Now what is truly exciting is that it was found that an "enriched" environment including exercise led to a much greater number of new neural cells being produced. To quote the scientist concerned, Fred Gage, "We think voluntary exercise increases the number of neural stem cells that divide and give rise to new neurons in the hippocampus" (page 81). His work was supported by Brian Christie of the University of British Columbia who found that the individual neurons in the exercise group have more dentrites (the projections through which the neurons receive signals) and that each dendrite had more spines, representing a site where a connection can occur. The research showed that there are physical, structural reasons in the brain why learning and memory capacities are enhanced through exercise.
And another thing: the hippocampus is one of the first areas of the brain to be affected by Altzheimer's Disease; memory problems and disorientation appear among the first symptoms. Even normal, healthy aging is associated with a gradual decline in some types of memory, including episodic memory and working memory.
The science of all this is obviously highly complex, but on the surface it suggests that physical activity and reducing stress (The hippocampus contains high levels of mineralcorticoid receptors which make it more vulnerable to long-term stress than most other brain areas) both have significantly beneficial impacts on brain function as we get older.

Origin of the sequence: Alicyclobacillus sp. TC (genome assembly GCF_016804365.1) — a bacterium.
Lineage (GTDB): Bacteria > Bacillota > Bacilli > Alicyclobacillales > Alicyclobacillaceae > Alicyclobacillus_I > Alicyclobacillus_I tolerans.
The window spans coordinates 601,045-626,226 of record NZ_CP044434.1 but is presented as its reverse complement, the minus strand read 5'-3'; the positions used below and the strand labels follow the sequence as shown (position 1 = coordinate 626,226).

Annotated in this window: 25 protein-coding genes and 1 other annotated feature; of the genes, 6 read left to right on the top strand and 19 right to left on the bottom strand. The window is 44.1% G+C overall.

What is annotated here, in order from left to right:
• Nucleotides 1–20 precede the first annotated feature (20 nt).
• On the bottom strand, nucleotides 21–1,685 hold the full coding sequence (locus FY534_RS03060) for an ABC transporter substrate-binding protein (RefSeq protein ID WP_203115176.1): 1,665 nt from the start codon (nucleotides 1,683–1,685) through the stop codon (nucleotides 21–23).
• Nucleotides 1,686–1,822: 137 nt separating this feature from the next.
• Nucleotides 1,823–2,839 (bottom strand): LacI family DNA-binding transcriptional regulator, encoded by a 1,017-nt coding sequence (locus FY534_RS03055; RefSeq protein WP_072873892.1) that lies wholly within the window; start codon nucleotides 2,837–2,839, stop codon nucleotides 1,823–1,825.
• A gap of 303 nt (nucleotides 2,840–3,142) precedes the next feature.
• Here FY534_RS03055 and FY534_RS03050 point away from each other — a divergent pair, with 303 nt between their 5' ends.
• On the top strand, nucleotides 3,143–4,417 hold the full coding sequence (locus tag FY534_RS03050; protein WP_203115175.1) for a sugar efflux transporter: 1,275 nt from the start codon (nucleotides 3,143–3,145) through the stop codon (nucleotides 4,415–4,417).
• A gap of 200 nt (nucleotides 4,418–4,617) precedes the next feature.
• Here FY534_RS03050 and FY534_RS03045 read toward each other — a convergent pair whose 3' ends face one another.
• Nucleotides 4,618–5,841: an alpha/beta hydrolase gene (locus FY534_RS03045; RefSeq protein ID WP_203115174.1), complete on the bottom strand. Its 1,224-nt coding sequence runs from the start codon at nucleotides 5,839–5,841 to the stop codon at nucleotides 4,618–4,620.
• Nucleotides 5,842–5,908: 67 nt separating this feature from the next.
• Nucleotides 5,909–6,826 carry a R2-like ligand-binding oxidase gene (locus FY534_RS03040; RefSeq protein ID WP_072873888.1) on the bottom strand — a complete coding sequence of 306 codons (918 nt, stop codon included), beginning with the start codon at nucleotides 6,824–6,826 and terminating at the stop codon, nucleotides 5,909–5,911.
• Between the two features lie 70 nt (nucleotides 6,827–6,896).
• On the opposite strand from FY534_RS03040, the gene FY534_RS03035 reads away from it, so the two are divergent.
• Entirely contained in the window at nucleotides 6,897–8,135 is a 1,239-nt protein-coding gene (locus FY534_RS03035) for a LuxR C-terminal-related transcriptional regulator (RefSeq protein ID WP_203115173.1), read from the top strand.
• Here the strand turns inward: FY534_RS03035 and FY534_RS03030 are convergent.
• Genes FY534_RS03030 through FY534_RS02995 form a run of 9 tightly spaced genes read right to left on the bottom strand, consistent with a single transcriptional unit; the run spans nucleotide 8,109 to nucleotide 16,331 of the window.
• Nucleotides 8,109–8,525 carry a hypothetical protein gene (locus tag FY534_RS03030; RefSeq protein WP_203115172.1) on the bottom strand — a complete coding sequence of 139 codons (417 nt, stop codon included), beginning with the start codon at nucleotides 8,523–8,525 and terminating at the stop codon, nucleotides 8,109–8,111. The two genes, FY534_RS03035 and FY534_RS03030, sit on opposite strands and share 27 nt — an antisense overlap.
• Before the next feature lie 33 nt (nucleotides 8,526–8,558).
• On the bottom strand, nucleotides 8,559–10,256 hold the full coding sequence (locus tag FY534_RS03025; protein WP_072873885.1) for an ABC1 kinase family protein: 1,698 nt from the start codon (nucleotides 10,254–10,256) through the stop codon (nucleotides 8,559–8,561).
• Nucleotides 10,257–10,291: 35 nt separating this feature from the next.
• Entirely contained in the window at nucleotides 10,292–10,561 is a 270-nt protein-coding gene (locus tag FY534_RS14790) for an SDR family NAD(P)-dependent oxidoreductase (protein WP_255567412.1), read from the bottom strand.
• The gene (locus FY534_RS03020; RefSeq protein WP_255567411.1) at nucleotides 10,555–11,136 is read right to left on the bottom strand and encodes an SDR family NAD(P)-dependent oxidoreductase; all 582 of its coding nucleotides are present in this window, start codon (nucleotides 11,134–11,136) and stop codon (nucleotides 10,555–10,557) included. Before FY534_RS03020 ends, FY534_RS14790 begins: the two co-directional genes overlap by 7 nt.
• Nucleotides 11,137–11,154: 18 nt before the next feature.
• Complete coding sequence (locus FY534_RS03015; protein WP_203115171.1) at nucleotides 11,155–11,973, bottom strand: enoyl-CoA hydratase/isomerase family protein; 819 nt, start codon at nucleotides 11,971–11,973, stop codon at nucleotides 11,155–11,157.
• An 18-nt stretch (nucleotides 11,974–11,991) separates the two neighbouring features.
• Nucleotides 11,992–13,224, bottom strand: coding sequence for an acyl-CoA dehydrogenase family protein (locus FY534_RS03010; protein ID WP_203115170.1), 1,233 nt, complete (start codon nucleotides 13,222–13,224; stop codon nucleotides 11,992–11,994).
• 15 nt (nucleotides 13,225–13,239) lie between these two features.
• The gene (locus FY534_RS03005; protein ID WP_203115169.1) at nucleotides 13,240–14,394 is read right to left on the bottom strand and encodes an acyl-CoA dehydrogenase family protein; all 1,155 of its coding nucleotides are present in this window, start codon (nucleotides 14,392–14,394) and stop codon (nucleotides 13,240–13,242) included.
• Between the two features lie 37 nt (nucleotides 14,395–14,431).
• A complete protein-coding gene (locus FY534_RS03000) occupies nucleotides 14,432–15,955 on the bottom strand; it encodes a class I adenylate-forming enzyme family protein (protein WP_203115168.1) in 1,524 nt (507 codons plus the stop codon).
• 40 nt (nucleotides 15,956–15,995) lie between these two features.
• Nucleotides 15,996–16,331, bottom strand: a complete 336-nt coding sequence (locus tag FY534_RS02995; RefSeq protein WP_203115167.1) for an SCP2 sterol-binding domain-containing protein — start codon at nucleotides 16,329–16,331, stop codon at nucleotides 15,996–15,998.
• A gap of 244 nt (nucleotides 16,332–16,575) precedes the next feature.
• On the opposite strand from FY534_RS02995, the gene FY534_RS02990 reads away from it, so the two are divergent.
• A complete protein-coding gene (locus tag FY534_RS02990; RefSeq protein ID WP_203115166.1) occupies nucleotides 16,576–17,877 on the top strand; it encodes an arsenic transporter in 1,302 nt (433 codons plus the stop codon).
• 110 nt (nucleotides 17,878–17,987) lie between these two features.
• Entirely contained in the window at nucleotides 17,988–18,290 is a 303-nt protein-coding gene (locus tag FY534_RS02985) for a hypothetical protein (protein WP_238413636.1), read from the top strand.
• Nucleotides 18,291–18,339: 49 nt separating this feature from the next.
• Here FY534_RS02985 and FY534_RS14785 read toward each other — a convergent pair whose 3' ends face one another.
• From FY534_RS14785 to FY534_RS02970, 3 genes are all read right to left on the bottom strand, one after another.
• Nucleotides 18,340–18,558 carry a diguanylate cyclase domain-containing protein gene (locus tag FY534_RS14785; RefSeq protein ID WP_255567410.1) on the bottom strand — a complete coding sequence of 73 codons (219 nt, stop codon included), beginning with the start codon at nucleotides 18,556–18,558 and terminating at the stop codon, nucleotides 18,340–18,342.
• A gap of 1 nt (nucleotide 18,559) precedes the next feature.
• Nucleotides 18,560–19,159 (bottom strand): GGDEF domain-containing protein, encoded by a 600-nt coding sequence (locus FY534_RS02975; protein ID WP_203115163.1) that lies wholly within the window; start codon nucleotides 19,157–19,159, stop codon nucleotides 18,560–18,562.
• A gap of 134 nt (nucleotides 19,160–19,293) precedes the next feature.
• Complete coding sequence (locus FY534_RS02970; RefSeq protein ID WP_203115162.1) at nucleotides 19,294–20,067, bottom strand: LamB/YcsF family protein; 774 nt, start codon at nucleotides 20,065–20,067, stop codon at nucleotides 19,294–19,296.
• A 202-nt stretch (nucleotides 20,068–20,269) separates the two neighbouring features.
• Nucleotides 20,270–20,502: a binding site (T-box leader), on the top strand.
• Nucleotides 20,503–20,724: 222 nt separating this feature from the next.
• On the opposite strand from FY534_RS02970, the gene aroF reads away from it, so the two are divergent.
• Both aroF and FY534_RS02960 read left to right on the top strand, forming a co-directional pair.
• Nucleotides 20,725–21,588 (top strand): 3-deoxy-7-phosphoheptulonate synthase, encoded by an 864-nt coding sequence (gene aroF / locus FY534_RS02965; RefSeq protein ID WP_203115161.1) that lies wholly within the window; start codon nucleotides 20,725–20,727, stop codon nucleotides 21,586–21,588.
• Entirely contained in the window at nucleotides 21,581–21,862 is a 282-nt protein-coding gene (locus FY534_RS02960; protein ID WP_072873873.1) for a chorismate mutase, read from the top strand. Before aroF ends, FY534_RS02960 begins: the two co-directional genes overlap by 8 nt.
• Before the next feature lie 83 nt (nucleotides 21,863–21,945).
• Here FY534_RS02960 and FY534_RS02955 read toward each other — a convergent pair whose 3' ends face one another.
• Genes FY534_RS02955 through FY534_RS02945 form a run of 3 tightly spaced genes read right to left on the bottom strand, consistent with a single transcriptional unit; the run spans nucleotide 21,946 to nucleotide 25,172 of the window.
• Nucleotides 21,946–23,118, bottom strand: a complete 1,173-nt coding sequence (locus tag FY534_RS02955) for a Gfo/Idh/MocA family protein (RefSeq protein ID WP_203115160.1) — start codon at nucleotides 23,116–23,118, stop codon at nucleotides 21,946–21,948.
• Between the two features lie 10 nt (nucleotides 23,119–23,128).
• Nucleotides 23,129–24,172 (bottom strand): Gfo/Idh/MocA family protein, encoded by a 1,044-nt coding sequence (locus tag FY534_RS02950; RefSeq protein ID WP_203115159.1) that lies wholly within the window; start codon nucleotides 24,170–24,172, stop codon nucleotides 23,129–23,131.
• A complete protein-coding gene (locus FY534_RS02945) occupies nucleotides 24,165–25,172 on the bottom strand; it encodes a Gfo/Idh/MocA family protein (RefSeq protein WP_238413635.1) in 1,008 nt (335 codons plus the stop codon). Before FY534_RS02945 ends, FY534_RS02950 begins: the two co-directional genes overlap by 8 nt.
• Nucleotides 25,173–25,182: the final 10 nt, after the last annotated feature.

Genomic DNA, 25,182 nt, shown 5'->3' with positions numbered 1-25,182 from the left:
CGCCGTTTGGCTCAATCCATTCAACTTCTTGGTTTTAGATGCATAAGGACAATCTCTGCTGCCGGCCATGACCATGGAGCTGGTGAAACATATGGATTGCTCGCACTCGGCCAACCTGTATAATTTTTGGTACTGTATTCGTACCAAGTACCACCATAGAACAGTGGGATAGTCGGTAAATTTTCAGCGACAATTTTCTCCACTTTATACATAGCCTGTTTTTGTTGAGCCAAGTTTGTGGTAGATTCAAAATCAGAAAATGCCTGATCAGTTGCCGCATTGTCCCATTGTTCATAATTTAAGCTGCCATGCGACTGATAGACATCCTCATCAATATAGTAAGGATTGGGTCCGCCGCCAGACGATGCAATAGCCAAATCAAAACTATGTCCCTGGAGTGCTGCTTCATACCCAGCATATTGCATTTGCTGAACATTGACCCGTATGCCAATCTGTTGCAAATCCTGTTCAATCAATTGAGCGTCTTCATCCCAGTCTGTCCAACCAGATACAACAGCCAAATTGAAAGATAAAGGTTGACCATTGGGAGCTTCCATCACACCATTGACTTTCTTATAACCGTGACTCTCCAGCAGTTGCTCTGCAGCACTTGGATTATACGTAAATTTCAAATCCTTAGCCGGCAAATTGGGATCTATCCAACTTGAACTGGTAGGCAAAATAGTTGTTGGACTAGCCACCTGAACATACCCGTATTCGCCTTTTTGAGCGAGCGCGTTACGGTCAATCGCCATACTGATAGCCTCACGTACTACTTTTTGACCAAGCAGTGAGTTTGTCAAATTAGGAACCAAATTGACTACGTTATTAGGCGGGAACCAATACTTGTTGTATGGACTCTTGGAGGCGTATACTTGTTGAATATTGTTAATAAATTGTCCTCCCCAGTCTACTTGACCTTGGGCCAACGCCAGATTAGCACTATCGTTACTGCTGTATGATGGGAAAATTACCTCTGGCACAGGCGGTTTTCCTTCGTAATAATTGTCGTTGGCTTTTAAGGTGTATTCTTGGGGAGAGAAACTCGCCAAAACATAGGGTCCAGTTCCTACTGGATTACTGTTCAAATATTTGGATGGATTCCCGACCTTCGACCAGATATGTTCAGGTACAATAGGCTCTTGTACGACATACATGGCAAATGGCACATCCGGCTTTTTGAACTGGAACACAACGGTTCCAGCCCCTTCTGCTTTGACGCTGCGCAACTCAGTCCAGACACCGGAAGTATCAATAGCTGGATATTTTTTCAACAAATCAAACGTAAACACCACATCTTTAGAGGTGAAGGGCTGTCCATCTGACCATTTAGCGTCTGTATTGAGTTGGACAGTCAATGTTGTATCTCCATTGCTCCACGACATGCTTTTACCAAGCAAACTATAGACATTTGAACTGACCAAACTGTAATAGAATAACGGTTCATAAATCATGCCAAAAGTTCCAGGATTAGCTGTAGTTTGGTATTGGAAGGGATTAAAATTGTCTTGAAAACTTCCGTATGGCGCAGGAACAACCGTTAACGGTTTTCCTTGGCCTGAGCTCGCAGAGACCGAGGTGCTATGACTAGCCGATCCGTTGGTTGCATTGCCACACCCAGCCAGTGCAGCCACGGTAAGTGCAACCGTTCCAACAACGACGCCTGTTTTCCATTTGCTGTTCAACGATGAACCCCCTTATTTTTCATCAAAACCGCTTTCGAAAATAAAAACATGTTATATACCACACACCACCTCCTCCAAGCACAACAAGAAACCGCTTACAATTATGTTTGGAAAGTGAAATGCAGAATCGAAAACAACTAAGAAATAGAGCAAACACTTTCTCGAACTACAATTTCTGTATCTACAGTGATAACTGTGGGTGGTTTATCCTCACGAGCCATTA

This fascinating book has a lot more to say, especially about the mind-body issue, and I'll be writing a full review shortly.
Note: this is relatively old science now, and it's astonishing that it comes to prominence in 2009 with this book. New work from North Carolina State University have identified a gene that tells embryonic stem cells in the brain when to stop producing nerve cells called neurons. The research is a significant advance in understanding the development of the nervous system, which is essential to addressing conditions such as Parkinson's disease, Alzheimer's disease and other neurological disorders. Check out http://www.sciencedaily.com/releases/2009/11/091117102034.htm
References: 'The Plastic Mind' Sharon Begley, Constable, 2009, ISBN: 978-1-84529-674-2
P.S. Eriksson, E. Perfilieva, T.Bjork-Eriksson, A.M. Alborn, C. Nordberg, D.A. Peterson, F.H. Gage, 'Neurogenesis in the Adult Human Hippocampus', Nature Medicine, 4, 1998
H.van Praag, A.F. Schinder,, B.R.Christie, N.Toni,T.D.Palmer, F.H.Gage, 'Functional Neurogenesis in the Adult Hippocampus', Nature 415, 2002